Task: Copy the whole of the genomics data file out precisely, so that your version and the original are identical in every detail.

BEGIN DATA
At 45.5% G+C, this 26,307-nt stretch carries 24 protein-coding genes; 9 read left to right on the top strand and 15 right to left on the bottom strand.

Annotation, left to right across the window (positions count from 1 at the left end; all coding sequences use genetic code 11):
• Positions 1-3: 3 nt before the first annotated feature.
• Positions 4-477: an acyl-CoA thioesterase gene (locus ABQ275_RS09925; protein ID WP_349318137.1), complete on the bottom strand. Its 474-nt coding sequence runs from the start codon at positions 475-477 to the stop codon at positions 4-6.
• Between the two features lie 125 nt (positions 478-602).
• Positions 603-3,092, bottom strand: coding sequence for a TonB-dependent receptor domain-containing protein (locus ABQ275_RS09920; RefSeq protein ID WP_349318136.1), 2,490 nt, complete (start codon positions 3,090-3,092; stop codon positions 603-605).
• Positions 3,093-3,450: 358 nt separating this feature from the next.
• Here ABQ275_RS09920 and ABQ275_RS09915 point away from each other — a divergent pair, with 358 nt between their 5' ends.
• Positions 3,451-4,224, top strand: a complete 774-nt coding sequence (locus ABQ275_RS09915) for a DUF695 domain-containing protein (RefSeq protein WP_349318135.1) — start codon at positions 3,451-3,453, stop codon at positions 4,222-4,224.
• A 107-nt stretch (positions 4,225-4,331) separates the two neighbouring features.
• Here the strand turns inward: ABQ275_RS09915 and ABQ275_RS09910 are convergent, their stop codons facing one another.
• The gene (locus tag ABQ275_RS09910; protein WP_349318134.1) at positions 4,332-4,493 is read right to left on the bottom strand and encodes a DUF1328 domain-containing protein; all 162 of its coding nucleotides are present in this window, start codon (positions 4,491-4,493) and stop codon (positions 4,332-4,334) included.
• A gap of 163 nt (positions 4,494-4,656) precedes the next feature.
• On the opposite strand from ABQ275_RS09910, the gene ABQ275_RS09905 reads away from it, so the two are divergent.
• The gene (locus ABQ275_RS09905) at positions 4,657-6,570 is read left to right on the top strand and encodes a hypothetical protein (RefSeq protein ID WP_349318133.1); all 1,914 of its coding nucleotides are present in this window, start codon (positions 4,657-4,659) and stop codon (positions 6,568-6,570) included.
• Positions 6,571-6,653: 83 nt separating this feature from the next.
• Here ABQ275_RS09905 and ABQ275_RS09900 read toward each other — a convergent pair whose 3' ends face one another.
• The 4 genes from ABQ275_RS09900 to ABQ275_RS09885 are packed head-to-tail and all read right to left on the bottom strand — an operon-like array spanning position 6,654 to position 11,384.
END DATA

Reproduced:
At 45.5% G+C, this 26,307-nt stretch carries 24 protein-coding genes; 9 read left to right on the top strand and 15 right to left on the bottom strand.

Annotation, left to right across the window (positions count from 1 at the left end; all coding sequences use genetic code 11):
• Positions 1-3: 3 nt before the first annotated feature.
• Positions 4-477: an acyl-CoA thioesterase gene (locus ABQ275_RS09925; protein ID WP_349318137.1), complete on the bottom strand. Its 474-nt coding sequence runs from the start codon at positions 475-477 to the stop codon at positions 4-6.
• Between the two features lie 125 nt (positions 478-602).
• Positions 603-3,092, bottom strand: coding sequence for a TonB-dependent receptor domain-containing protein (locus ABQ275_RS09920; RefSeq protein ID WP_349318136.1), 2,490 nt, complete (start codon positions 3,090-3,092; stop codon positions 603-605).
• Positions 3,093-3,450: 358 nt separating this feature from the next.
• Here ABQ275_RS09920 and ABQ275_RS09915 point away from each other — a divergent pair, with 358 nt between their 5' ends.
• Positions 3,451-4,224, top strand: a complete 774-nt coding sequence (locus ABQ275_RS09915) for a DUF695 domain-containing protein (RefSeq protein WP_349318135.1) — start codon at positions 3,451-3,453, stop codon at positions 4,222-4,224.
• A 107-nt stretch (positions 4,225-4,331) separates the two neighbouring features.
• Here the strand turns inward: ABQ275_RS09915 and ABQ275_RS09910 are convergent, their stop codons facing one another.
• The gene (locus tag ABQ275_RS09910; protein WP_349318134.1) at positions 4,332-4,493 is read right to left on the bottom strand and encodes a DUF1328 domain-containing protein; all 162 of its coding nucleotides are present in this window, start codon (positions 4,491-4,493) and stop codon (positions 4,332-4,334) included.
• A gap of 163 nt (positions 4,494-4,656) precedes the next feature.
• On the opposite strand from ABQ275_RS09910, the gene ABQ275_RS09905 reads away from it, so the two are divergent.
• The gene (locus ABQ275_RS09905) at positions 4,657-6,570 is read left to right on the top strand and encodes a hypothetical protein (RefSeq protein ID WP_349318133.1); all 1,914 of its coding nucleotides are present in this window, start codon (positions 4,657-4,659) and stop codon (positions 6,568-6,570) included.
• Positions 6,571-6,653: 83 nt separating this feature from the next.
• Here ABQ275_RS09905 and ABQ275_RS09900 read toward each other — a convergent pair whose 3' ends face one another.
• The 4 genes from ABQ275_RS09900 to ABQ275_RS09885 are packed head-to-tail and all read right to left on the bottom strand — an operon-like array spanning position 6,654 to position 11,384.